Every day we hear that government doesn’t work and that it costs too much. Business, we’re told, is more efficient and more effective.
We’re told this is true of the Postal Service as well. Companies like FedEx and UPS could do it better, we continually hear.
But the truth is that corporate CEOs are salivating over the thought of carving up the profitable parts of postal operations and leaving the unprofitable service obligations to whatever is left of the Postal Service.
They are using familiar arguments: Private corporations can do the Postal Service’s job more efficiently and generate a profit.
Perils of Privatization
But horror stories about privatization should serve as a warning about what could happen.
A December 2013 report by In the Public Interest, a nonprofit watchdog, offers a look into the real effects of privatization – from sick nuns to broken roads to beaten foster children.
- For 10 years, Los Angeles County renewed its $3 million per year contract with a firm called Wings of Refuge to place foster children despite numerous reports that the program put kids in homes where they were beaten and locked away for days on end.
- After Indiana hired IBM to run its food stamp and Medicaid programs, the company dumped thousands of residents from the rolls – including an elderly nun who was denied food stamps because she missed a recertification interview while she was hospitalized for cancer.
- School-cafeteria workers in New Jersey saw their hourly wages cut nearly in half – from $10 an hour to $6 – after their jobs were privatized.
- After Denver signed a 99-year contract with a Portuguese firm to run a toll-road, the company prevented the construction of a free road nearby. The city is unable to build any new roads nearby for a century, unless it richly compensates the toll-road operator for lost revenue.
- During a 2008 flood emergency in Indiana, tolls on turnpikes were suspended for travelers. The company running the toll roads billed state taxpayers $447,000 for the lost revenue.
- A company that contracted with the city of Truth or Consequences, NM, to tape city commission meetings refused to make the tapes available to the public, claiming they were “private property.”
- For-profit companies that contracted to run the bus and train systems in San Diego County failed to give required training to their security guards, failed to complete drug and alcohol testing of bus drivers, and failed to pick up disabled passengers in a timely manner.
- Two-thirds of Florida’s privatized prisons failed to meet the legal requirement to run at least 7 percent more cheaply than state-run jails. Half were actually more expensive to run but the state never established a mechanism for punishing them.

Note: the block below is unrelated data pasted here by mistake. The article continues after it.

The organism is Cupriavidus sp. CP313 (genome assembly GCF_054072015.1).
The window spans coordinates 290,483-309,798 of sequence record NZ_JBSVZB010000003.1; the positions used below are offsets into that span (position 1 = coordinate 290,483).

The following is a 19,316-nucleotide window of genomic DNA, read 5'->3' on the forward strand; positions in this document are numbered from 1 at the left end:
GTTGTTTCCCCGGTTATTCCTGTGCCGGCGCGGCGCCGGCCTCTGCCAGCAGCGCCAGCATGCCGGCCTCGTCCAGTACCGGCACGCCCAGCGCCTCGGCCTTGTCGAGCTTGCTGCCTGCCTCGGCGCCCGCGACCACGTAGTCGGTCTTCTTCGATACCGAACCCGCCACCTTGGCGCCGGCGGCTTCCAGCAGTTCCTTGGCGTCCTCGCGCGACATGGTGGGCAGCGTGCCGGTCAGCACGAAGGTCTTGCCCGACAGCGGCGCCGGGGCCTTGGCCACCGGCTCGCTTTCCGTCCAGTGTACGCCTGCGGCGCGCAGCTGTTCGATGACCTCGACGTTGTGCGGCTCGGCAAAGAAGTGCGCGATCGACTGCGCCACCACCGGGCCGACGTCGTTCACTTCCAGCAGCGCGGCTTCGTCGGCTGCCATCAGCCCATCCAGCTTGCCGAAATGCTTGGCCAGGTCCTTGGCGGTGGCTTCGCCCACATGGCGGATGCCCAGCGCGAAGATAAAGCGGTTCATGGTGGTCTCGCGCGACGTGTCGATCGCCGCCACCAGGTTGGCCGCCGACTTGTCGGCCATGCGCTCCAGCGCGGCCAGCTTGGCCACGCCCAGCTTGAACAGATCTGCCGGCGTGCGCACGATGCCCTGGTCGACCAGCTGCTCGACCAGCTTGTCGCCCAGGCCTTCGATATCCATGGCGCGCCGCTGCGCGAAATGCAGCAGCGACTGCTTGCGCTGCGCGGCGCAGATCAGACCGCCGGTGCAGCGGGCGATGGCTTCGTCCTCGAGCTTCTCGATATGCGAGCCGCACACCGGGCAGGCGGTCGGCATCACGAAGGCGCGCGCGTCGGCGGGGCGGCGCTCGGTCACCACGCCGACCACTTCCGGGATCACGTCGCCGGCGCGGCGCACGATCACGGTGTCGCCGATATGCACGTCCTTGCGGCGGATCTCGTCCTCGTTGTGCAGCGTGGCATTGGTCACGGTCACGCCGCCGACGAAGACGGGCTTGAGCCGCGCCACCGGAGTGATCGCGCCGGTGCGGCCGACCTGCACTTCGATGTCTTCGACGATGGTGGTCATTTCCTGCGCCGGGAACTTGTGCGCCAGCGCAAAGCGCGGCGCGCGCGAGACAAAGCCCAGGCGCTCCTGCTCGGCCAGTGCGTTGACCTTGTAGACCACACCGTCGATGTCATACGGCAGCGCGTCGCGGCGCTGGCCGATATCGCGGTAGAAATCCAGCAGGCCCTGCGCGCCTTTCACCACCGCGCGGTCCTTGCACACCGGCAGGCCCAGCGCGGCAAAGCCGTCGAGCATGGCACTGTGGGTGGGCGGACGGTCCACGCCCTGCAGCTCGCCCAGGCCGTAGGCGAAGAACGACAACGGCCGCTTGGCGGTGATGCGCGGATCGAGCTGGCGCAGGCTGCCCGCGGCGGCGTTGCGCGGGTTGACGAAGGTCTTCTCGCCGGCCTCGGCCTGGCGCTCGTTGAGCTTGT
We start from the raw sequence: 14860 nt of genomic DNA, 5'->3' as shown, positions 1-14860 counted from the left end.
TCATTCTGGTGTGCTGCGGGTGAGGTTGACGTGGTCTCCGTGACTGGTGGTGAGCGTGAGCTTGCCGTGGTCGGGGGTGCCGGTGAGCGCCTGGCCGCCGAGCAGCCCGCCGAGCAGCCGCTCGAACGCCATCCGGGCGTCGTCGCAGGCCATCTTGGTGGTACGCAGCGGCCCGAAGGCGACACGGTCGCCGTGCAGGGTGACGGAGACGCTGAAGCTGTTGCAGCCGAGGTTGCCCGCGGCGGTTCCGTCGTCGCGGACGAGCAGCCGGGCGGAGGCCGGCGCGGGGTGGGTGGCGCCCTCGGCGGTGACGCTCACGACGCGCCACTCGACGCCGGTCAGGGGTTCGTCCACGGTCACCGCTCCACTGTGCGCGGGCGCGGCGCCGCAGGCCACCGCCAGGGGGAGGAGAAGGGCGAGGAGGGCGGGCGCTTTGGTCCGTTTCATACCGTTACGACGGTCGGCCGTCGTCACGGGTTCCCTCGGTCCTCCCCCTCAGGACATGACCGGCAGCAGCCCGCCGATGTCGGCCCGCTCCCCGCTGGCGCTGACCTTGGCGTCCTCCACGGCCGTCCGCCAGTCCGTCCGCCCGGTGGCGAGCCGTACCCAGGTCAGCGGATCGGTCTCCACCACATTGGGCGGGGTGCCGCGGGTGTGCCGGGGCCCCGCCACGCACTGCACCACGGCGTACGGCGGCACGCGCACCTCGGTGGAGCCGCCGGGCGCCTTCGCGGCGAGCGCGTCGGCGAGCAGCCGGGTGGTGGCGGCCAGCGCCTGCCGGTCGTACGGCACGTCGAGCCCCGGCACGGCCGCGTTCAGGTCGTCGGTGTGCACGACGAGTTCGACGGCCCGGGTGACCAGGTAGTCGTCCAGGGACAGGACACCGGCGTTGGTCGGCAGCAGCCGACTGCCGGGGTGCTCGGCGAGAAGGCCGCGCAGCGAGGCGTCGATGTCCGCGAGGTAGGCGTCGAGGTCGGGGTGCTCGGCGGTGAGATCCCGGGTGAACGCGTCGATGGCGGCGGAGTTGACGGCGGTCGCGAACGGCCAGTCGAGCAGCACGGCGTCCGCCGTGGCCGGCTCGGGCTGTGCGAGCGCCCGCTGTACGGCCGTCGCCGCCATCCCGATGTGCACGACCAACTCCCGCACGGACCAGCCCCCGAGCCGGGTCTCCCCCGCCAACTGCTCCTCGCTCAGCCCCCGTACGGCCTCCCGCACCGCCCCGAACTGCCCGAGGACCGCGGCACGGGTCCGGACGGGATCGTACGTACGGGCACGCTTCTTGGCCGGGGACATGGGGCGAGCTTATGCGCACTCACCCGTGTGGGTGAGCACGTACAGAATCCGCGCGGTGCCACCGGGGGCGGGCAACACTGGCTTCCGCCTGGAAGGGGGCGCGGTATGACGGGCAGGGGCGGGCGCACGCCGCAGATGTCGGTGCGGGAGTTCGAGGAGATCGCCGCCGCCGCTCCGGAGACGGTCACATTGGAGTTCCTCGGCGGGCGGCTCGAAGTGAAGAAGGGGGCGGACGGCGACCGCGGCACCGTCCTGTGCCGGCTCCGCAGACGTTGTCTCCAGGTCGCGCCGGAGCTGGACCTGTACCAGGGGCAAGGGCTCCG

- Sixty-five percent of private prisons require the states and cities they work with to meet inmate quotas, forcing governments to find inmates to keep the jails filled to a profitable capacity.
- A Texas contract allows a private company to build and operate toll lanes on a major highway and forces taxpayers to pay the company if too many carpoolers use the high occupancy lanes because it would adversely affect the contractor’s revenues.
Here’s another common privatization pitfall: The speed- and red-light cameras many cities are installing are usually owned and run by private companies.
Cities sign contracts that promise hundreds of thousands of dollars of income to both parties from the fines collected from motorists.
The contracts often guarantee the companies a return on their investment, so if they don’t generate sufficient profits for the companies, the companies may remove the cameras or increase the number of cameras to boost revenue.
Instead of using the cameras to control traffic and improve public safety, they’re being used to enrich private businesses.
Many of these privatization contracts were negotiated by lobbyists and politicians. Politicians who can be influenced by corporate campaign contributions rather than public need cannot be relied upon to do the right thing.
That is why a strong, public Postal Service is crucial to providing universal postal services to all and why local governments should control essential services to their citizens.
Some basic services should never be provided on a for-profit basis, including water, utilities, infrastructure, social services, prisons, and, of course, postal services.
When corporations run public services, their accountability is to their stockholders and the profit that can be made, not to the public. Publically-owned services require the employees and management to answer to the public, not shareholders. Keeping universal postal services means challenging the myths about privatization.